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J Affect Disord. 2004 Oct 15;82(2):235-43.

A population study of the association between sexual function, sexual satisfaction and depressive symptoms in men.

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Department of Epidemiology, Institute of Biomedical Technologies, National Research Council, Milan, Italy.



Depression and erectile dysfunction (ED) have a complex and bi-directional relationship. We examined the relationships between erectile dysfunction and depressive symptoms or diagnosed depression, sexual activity and sexual satisfaction.


A population survey of men aged 40-70 years was carried out in Brazil, Italy, Japan and Malaysia in 1997-1998. A questionnaire was used to collect life style, sexual behaviors and medical data. Depressive symptoms were assessed using the Center for Epidemiologic Studies Depression Scale. ED was classified as moderate or complete if the men reported they were "sometimes" or "never" able to achieve and maintain an erection satisfactory for sexual intercourse. Only men with a sexual partner and not taking psychoactive drugs were considered.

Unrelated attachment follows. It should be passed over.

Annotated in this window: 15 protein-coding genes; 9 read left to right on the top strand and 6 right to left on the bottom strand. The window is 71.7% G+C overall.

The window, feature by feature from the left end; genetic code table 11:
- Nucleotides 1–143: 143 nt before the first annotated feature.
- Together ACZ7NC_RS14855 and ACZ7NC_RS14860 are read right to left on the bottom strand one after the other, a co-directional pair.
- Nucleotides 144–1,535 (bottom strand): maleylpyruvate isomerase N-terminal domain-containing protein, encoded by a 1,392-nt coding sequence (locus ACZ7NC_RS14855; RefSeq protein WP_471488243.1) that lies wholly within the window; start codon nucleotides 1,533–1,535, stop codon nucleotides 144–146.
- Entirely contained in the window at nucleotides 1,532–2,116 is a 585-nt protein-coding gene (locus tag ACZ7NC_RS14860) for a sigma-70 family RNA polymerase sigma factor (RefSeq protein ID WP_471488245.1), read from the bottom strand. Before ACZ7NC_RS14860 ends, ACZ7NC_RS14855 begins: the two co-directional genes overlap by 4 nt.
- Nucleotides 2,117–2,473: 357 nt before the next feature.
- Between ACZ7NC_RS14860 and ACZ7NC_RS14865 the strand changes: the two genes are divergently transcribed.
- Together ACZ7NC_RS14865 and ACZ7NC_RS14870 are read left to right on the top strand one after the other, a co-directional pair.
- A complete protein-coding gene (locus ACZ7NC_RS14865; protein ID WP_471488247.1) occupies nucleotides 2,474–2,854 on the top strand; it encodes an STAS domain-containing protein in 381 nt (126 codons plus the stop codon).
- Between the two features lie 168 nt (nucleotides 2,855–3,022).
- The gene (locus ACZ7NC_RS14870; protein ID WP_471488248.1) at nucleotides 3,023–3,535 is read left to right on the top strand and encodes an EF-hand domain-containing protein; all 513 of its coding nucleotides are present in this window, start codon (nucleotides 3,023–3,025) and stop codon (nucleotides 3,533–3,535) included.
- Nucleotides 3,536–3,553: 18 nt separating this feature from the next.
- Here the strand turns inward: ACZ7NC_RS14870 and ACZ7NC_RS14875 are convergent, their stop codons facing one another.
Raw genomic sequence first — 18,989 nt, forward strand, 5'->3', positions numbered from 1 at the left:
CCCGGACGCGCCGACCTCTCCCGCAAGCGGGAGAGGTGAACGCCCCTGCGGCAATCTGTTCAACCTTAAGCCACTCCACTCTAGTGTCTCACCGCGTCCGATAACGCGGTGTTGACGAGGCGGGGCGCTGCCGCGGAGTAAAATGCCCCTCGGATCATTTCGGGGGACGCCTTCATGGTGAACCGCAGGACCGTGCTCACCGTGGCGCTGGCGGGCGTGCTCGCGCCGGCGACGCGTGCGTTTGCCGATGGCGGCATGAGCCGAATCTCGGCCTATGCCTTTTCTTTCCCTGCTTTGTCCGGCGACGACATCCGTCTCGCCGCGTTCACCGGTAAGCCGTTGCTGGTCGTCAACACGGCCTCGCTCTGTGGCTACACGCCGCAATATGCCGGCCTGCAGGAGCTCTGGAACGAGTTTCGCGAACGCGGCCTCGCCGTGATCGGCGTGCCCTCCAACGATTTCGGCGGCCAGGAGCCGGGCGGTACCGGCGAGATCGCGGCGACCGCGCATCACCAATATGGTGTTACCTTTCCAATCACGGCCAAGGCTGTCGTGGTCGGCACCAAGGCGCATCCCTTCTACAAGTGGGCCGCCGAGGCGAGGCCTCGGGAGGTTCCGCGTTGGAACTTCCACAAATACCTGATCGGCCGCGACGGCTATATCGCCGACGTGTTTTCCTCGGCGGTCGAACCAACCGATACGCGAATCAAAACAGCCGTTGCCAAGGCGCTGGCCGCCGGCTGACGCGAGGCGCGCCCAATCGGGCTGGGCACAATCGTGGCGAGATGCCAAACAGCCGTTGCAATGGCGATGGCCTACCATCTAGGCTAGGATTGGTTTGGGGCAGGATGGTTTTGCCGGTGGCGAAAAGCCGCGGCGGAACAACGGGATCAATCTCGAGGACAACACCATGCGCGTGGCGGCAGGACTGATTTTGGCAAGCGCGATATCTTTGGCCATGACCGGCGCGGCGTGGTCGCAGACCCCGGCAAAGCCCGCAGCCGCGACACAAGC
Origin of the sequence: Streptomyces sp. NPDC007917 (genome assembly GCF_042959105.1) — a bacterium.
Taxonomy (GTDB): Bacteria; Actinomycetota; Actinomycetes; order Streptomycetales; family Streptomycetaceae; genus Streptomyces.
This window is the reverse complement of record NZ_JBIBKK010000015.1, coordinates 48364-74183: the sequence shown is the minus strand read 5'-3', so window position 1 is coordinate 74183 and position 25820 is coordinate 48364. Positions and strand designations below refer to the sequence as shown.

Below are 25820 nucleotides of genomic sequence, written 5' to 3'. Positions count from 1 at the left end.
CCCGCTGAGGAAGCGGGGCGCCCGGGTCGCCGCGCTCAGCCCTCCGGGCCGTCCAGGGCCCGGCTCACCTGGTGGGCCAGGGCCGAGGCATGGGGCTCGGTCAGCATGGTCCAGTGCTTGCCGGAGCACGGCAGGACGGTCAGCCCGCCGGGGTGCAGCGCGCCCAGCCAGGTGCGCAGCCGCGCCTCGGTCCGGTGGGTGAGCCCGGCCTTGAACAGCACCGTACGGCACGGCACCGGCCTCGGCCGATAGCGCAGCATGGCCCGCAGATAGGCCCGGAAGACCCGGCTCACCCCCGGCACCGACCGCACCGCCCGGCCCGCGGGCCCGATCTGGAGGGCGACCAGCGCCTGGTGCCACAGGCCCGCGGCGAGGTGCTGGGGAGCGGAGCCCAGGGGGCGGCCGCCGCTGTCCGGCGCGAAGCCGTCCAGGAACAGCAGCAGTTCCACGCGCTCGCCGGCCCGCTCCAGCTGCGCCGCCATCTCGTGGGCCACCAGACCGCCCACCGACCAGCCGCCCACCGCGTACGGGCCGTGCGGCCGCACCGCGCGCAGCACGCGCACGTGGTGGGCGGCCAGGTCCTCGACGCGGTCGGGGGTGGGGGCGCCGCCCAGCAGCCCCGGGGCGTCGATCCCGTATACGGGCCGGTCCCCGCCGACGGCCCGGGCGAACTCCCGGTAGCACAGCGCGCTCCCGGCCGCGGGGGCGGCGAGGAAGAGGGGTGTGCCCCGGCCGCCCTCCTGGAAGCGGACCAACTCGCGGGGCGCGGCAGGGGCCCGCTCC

Diagnosed depression was reported by 2.0% of the men, depressive symptoms by 21.0%. The prevalence of moderate or complete ED was 17.8%. Sexual satisfaction related to the frequency of sexual intercourse and inversely related to depressive symptoms. Depressive symptoms were positively associated with being single (odds ratio [OR] 1.7), widowed, separated or divorced (OR 2.2), moderate or complete ED (1.8), heart disease (1.6) and smoking (1.6), and negatively associated with age, physical activity and frequency of sexual intercourse.


Cross-sectional studies cannot establish a temporal cause-effect relationship. However, the confirmation of known associations reassures about the validity of the original findings.


The findings suggest that depressive symptoms are linked to ED by the mediation of decreased sexual activity and the dissatisfaction generated by the inability to have a healthy sexual life.

[Indexed for MEDLINE]

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